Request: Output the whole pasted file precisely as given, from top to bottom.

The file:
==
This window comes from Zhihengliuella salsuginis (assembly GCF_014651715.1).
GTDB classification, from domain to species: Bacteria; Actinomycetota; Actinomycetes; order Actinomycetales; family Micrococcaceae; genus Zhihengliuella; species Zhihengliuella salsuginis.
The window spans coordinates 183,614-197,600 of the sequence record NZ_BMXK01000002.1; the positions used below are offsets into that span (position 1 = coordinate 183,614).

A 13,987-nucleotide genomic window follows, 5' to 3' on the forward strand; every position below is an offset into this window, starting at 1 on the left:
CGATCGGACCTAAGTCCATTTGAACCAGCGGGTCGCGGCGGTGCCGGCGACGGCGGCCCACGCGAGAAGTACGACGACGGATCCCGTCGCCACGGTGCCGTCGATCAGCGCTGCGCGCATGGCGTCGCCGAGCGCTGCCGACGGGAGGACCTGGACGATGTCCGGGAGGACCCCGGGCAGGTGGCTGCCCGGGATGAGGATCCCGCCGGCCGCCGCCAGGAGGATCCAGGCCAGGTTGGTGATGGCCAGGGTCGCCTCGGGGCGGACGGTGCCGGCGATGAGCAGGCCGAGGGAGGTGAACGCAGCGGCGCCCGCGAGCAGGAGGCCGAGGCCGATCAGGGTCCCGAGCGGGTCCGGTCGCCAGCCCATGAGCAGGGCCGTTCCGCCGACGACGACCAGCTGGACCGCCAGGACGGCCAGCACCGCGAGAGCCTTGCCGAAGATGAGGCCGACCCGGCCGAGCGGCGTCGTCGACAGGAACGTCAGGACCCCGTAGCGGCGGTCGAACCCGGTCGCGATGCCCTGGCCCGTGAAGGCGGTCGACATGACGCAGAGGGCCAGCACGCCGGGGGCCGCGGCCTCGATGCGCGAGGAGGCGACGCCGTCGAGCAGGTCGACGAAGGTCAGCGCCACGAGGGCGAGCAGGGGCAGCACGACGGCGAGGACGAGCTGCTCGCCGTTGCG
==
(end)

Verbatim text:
This window comes from Zhihengliuella salsuginis (assembly GCF_014651715.1).
GTDB classification, from domain to species: Bacteria; Actinomycetota; Actinomycetes; order Actinomycetales; family Micrococcaceae; genus Zhihengliuella; species Zhihengliuella salsuginis.
The window spans coordinates 183,614-197,600 of the sequence record NZ_BMXK01000002.1; the positions used below are offsets into that span (position 1 = coordinate 183,614).

A 13,987-nucleotide genomic window follows, 5' to 3' on the forward strand; every position below is an offset into this window, starting at 1 on the left:
CGATCGGACCTAAGTCCATTTGAACCAGCGGGTCGCGGCGGTGCCGGCGACGGCGGCCCACGCGAGAAGTACGACGACGGATCCCGTCGCCACGGTGCCGTCGATCAGCGCTGCGCGCATGGCGTCGCCGAGCGCTGCCGACGGGAGGACCTGGACGATGTCCGGGAGGACCCCGGGCAGGTGGCTGCCCGGGATGAGGATCCCGCCGGCCGCCGCCAGGAGGATCCAGGCCAGGTTGGTGATGGCCAGGGTCGCCTCGGGGCGGACGGTGCCGGCGATGAGCAGGCCGAGGGAGGTGAACGCAGCGGCGCCCGCGAGCAGGAGGCCGAGGCCGATCAGGGTCCCGAGCGGGTCCGGTCGCCAGCCCATGAGCAGGGCCGTTCCGCCGACGACGACCAGCTGGACCGCCAGGACGGCCAGCACCGCGAGAGCCTTGCCGAAGATGAGGCCGACCCGGCCGAGCGGCGTCGTCGACAGGAACGTCAGGACCCCGTAGCGGCGGTCGAACCCGGTCGCGATGCCCTGGCCCGTGAAGGCGGTCGACATGACGCAGAGGGCCAGCACGCCGGGGGCCGCGGCCTCGATGCGCGAGGAGGCGACGCCGTCGAGCAGGTCGACGAAGGTCAGCGCCACGAGGGCGAGCAGGGGCAGCACGACGGCGAGGACGAGCTGCTCGCCGTTGCG